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The 49ers' blueprint for a victory against the Chiefs

Offensively, they have to find ways to steal possessions. Defensively, ‘it’s a copycat league.’

San Francisco 49ers v Atlanta Falcons Photo by Todd Kirkland/Getty Images

It’s only fitting that after a week of suggesting the 49ers' offense is down in the dumps, they come out and get back on track against the Kansas City Chiefs. San Francisco having left tackle Trent Williams back in the fold will help Kyle Shanahan’s confidence in the team’s dropback passing game. We’ll find out later on Wednesday afternoon if Williams is practicing.

During today’s episode of The Shanaplan, we discuss what went wrong in the Week 6 loss to the Falcons and look ahead to this week’s game against the Chiefs. Here is our blueprint for how the home team can get the job done Sunday.

The offense comes alive this week

The matchups are fascinating on both sides of the ball. Kansas City’s defensive coordinator Steve Spagnuolo blitzes 30 percent of the time, which seems low when you watch the Chiefs, but is still good for the seventh-highest rate in the NFL.

To me, Spagnuolo blitzes so often to protect his back-7. Outside of safety, Justin Reid, Kansas City, leaves a lot to be desired on the backend. They’re young, and it shows. The Chiefs are 28th in defensive DVOA and points per drive and 30th in drive success rate.

Those numbers may sound inflated coming off a game against Josh Allen and the Bills, but we all watched the Raiders move the ball easily on national TV versus Kansas City the week prior and a banged-up Bucs squad score 31 the week before.

If there was ever a game for the 49ers offense to get back on track, it’s this Sunday. Last week, Atlanta did a remarkable job stealing possessions against the 49ers' defense. Sometimes, it’s as simple as staying ahead of the chains and not living in third and long. Other times, you need your players to make plays, just as Marcus Mariota did with his legs.

The 49ers' offense only converts 40 percent of their third downs, which is league average. Their players are better than the league average, making that number disappointing. You have to play to win with Patrick Mahomes on the opposing sideline. Buffalo did a fantastic job of that last Sunday. They went for it on three fourth downs.

And while they only converted one, it’s more of a process over results mindset. The first fourth-down attempt came from the Chiefs’ three-yard line. The Bills didn’t get it but forced a three-and-out on the ensuing drive. One the one conversion, Buffalo ended up scoring a touchdown to take the lead. That was the difference in the game.

Jimmy Garoppolo has done a great job of pushing the ball down the field and giving his wideouts opportunities during the past three games. The Chiefs haven’t had an answer against the opposing number one receiver. They have the worst DVOA in the NFL against the other team’s top wideout.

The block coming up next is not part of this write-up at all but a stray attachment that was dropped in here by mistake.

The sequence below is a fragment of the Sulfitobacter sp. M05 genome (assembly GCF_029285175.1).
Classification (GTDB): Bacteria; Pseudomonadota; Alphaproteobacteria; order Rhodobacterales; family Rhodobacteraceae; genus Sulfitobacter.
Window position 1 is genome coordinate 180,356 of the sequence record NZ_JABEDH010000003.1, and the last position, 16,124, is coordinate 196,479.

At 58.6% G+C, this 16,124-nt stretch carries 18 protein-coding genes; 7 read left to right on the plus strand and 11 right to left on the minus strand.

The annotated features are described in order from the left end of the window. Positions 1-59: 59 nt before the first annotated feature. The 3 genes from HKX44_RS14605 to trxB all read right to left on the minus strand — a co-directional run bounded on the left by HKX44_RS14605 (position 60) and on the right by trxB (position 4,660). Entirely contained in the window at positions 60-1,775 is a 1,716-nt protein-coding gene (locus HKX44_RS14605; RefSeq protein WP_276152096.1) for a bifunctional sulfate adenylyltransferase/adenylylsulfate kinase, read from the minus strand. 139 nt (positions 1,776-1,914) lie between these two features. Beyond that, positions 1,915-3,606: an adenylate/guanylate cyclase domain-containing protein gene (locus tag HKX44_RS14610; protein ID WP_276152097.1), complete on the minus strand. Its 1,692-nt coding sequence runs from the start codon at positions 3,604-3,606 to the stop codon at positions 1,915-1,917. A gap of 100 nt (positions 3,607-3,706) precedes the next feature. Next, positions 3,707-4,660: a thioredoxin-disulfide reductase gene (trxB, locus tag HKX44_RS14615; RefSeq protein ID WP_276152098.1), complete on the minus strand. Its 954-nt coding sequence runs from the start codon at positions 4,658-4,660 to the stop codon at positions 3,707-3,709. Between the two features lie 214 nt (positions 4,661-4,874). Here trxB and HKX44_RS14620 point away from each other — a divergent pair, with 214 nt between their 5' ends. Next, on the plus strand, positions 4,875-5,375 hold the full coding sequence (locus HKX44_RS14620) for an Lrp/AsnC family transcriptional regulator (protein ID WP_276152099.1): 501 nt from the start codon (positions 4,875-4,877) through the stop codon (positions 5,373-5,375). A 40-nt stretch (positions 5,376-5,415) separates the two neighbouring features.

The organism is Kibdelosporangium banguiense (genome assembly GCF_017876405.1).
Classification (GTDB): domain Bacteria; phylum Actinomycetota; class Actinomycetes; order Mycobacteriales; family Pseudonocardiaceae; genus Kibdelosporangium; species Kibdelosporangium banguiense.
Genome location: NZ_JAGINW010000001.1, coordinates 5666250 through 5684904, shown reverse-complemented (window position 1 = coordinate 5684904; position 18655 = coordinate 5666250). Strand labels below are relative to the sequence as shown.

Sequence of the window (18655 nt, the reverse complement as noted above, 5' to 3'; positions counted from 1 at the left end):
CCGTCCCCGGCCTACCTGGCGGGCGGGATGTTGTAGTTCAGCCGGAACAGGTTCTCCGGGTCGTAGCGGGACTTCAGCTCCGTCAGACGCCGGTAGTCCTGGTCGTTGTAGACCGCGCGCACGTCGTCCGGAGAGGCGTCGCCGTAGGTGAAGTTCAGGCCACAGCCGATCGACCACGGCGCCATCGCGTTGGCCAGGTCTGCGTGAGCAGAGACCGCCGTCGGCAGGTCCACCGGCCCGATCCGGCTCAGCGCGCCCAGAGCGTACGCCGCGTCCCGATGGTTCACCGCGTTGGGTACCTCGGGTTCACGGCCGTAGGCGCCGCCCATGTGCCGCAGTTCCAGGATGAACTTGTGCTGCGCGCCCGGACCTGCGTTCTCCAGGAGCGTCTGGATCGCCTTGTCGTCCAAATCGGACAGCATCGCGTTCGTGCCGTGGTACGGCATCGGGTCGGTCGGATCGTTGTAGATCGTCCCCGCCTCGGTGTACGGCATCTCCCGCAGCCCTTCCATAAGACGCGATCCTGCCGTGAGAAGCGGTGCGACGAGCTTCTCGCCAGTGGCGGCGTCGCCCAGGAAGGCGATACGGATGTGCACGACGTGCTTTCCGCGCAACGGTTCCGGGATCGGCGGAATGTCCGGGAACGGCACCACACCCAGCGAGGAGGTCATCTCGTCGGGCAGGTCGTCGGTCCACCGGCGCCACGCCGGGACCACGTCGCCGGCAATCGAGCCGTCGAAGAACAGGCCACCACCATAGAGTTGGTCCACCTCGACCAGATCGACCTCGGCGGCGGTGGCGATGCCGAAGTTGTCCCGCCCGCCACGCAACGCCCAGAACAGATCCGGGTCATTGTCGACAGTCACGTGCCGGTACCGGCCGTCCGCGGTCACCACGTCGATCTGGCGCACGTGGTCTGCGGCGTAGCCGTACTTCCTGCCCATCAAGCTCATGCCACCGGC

Brandon Aiyuk isn’t on Stefon Diggs’ or Davante Adams’ level, but I feel comfortable putting him in the tier below elite. Sunday is a game where both Aiyuk and Deebo Samuel must win most of their 1-on-1s against a Chiefs secondary, starting two rookie cornerbacks that were drafted on Day 3.

Copying Frazier

On the other side of the ball, Bills defensive coordinator Leslie Frazier bounced back and forth between man and zone coverage, keeping the Chiefs off schedule as much as humanly possible.

It’s Mahomes. He’s going to make plays. That is inevitable. If Nick Bosa returns, that gives the 49ers a significant advantage up front. Von Miller pressured Mahomes nine times last Sunday, including two sacks. The Chiefs have liabilities at offensive tackle. Between Bosa, Samson Ebukam, and Charles Omenihu, it’s an area San Francisco has to dominate.

Aside from that, you hear cliches all year saying something along the lines of, “you can’t blitz Mahomes” or “you have to play this type of coverage against him.”

Mahomes is only completing 56.9 percent of his passes against the blitz with a 5.7 yards per attempt average. Make no mistake; he will burn you, and oftentimes when he does, it goes for a big play. But the sample size of 69 dropbacks against the blitz would lead you to believe the Chiefs' offense struggles when you send extra rushers.

During the past two weeks, there has been more man coverage run against Mahomes than I can remember. Defenses are starting to acknowledge their receivers can’t separate, and you don’t have to worry about Tyreek Hill any longer.

I cannot wait to see how DeMeco Ryans plays Mahomes. Does he trust his cornerbacks? Mooney Ward in the lineup will help. He’s currently dealing with a groin injury, though. It might be too much to ask Jason Verrett to play in this type of game in his season debut, which leaves Deommodore Lenoir and Samuel Womack. As we saw last week, that was an advantage for the offense.

The Chiefs are otherwordly on third downs. Fortunately, they’re not a team that’s over-reliant on running the ball, as Atlanta was. Kansas City has a negative EPA per play when it comes to running the ball and a rushing success rate that’s on par with the Niners. So, you can make them one-dimensional. But all that means is you’re putting the ball in the hands of a superhuman.